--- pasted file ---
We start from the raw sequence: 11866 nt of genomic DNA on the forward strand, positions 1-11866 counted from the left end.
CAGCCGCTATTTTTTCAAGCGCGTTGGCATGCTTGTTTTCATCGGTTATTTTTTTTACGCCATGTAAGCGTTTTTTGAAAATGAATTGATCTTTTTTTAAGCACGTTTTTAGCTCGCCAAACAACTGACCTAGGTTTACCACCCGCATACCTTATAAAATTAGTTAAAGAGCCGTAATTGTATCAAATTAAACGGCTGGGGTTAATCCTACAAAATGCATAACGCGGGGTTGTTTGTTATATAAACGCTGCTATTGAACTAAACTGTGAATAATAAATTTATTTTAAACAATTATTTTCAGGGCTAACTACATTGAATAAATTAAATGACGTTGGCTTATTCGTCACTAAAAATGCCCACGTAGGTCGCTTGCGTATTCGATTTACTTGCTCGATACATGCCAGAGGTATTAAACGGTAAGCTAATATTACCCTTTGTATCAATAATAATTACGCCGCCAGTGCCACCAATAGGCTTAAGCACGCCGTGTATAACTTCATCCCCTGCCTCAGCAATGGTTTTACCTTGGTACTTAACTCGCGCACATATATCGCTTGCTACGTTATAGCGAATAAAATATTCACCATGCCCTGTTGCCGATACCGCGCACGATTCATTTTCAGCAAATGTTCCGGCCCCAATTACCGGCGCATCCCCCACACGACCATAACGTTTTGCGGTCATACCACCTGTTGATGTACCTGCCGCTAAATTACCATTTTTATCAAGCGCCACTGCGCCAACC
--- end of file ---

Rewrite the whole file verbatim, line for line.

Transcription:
We start from the raw sequence: 11866 nt of genomic DNA on the forward strand, positions 1-11866 counted from the left end.
CAGCCGCTATTTTTTCAAGCGCGTTGGCATGCTTGTTTTCATCGGTTATTTTTTTTACGCCATGTAAGCGTTTTTTGAAAATGAATTGATCTTTTTTTAAGCACGTTTTTAGCTCGCCAAACAACTGACCTAGGTTTACCACCCGCATACCTTATAAAATTAGTTAAAGAGCCGTAATTGTATCAAATTAAACGGCTGGGGTTAATCCTACAAAATGCATAACGCGGGGTTGTTTGTTATATAAACGCTGCTATTGAACTAAACTGTGAATAATAAATTTATTTTAAACAATTATTTTCAGGGCTAACTACATTGAATAAATTAAATGACGTTGGCTTATTCGTCACTAAAAATGCCCACGTAGGTCGCTTGCGTATTCGATTTACTTGCTCGATACATGCCAGAGGTATTAAACGGTAAGCTAATATTACCCTTTGTATCAATAATAATTACGCCGCCAGTGCCACCAATAGGCTTAAGCACGCCGTGTATAACTTCATCCCCTGCCTCAGCAATGGTTTTACCTTGGTACTTAACTCGCGCACATATATCGCTTGCTACGTTATAGCGAATAAAATATTCACCATGCCCTGTTGCCGATACCGCGCACGATTCATTTTCAGCAAATGTTCCGGCCCCAATTACCGGCGCATCCCCCACACGACCATAACGTTTTGCGGTCATACCACCTGTTGATGTACCTGCCGCTAAATTACCATTTTTATCAAGCGCCACTGCGCCAACC